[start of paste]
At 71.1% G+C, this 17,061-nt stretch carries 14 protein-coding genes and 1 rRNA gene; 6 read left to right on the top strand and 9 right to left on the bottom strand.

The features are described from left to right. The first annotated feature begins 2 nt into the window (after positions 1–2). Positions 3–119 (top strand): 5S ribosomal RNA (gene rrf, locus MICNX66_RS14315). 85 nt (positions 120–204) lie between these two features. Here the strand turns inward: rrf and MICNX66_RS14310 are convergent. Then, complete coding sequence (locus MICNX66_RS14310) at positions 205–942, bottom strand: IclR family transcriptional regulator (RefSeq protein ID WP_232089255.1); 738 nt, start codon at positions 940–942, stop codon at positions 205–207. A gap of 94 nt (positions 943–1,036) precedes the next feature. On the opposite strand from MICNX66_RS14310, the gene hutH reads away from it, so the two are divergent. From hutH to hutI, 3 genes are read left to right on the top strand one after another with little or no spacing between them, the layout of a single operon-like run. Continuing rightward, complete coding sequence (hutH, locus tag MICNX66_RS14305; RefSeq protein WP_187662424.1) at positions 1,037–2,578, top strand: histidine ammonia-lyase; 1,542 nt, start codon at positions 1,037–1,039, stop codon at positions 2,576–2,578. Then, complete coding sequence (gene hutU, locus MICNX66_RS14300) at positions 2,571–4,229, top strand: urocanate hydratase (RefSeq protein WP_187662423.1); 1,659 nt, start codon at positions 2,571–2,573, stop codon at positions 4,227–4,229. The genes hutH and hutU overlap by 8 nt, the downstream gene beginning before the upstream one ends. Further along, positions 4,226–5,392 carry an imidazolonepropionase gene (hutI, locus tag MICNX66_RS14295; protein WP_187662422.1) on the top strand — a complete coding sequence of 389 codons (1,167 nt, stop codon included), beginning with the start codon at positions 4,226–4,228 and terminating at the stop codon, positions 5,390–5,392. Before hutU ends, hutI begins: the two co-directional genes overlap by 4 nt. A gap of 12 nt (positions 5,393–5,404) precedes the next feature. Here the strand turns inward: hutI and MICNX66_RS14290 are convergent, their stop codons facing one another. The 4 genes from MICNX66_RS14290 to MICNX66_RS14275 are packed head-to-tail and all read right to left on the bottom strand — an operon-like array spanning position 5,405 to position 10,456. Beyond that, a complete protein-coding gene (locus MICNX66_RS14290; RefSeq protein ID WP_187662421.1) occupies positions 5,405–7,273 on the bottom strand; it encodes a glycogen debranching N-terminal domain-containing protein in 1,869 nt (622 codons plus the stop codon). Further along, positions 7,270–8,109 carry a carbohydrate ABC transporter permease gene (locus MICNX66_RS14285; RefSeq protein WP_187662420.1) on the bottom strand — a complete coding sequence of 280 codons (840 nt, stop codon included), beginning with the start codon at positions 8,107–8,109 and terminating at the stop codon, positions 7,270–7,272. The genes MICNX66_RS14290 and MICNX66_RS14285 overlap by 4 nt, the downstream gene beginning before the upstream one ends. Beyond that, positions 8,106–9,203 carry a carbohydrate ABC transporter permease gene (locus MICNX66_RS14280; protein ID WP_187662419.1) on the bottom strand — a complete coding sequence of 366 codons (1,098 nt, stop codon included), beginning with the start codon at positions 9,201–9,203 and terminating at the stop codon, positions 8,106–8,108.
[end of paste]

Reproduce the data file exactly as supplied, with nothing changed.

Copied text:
At 71.1% G+C, this 17,061-nt stretch carries 14 protein-coding genes and 1 rRNA gene; 6 read left to right on the top strand and 9 right to left on the bottom strand.

The features are described from left to right. The first annotated feature begins 2 nt into the window (after positions 1–2). Positions 3–119 (top strand): 5S ribosomal RNA (gene rrf, locus MICNX66_RS14315). 85 nt (positions 120–204) lie between these two features. Here the strand turns inward: rrf and MICNX66_RS14310 are convergent. Then, complete coding sequence (locus MICNX66_RS14310) at positions 205–942, bottom strand: IclR family transcriptional regulator (RefSeq protein ID WP_232089255.1); 738 nt, start codon at positions 940–942, stop codon at positions 205–207. A gap of 94 nt (positions 943–1,036) precedes the next feature. On the opposite strand from MICNX66_RS14310, the gene hutH reads away from it, so the two are divergent. From hutH to hutI, 3 genes are read left to right on the top strand one after another with little or no spacing between them, the layout of a single operon-like run. Continuing rightward, complete coding sequence (hutH, locus tag MICNX66_RS14305; RefSeq protein WP_187662424.1) at positions 1,037–2,578, top strand: histidine ammonia-lyase; 1,542 nt, start codon at positions 1,037–1,039, stop codon at positions 2,576–2,578. Then, complete coding sequence (gene hutU, locus MICNX66_RS14300) at positions 2,571–4,229, top strand: urocanate hydratase (RefSeq protein WP_187662423.1); 1,659 nt, start codon at positions 2,571–2,573, stop codon at positions 4,227–4,229. The genes hutH and hutU overlap by 8 nt, the downstream gene beginning before the upstream one ends. Further along, positions 4,226–5,392 carry an imidazolonepropionase gene (hutI, locus tag MICNX66_RS14295; protein WP_187662422.1) on the top strand — a complete coding sequence of 389 codons (1,167 nt, stop codon included), beginning with the start codon at positions 4,226–4,228 and terminating at the stop codon, positions 5,390–5,392. Before hutU ends, hutI begins: the two co-directional genes overlap by 4 nt. A gap of 12 nt (positions 5,393–5,404) precedes the next feature. Here the strand turns inward: hutI and MICNX66_RS14290 are convergent, their stop codons facing one another. The 4 genes from MICNX66_RS14290 to MICNX66_RS14275 are packed head-to-tail and all read right to left on the bottom strand — an operon-like array spanning position 5,405 to position 10,456. Beyond that, a complete protein-coding gene (locus MICNX66_RS14290; RefSeq protein ID WP_187662421.1) occupies positions 5,405–7,273 on the bottom strand; it encodes a glycogen debranching N-terminal domain-containing protein in 1,869 nt (622 codons plus the stop codon). Further along, positions 7,270–8,109 carry a carbohydrate ABC transporter permease gene (locus MICNX66_RS14285; RefSeq protein WP_187662420.1) on the bottom strand — a complete coding sequence of 280 codons (840 nt, stop codon included), beginning with the start codon at positions 8,107–8,109 and terminating at the stop codon, positions 7,270–7,272. The genes MICNX66_RS14290 and MICNX66_RS14285 overlap by 4 nt, the downstream gene beginning before the upstream one ends. Beyond that, positions 8,106–9,203 carry a carbohydrate ABC transporter permease gene (locus MICNX66_RS14280; protein ID WP_187662419.1) on the bottom strand — a complete coding sequence of 366 codons (1,098 nt, stop codon included), beginning with the start codon at positions 9,201–9,203 and terminating at the stop codon, positions 8,106–8,108.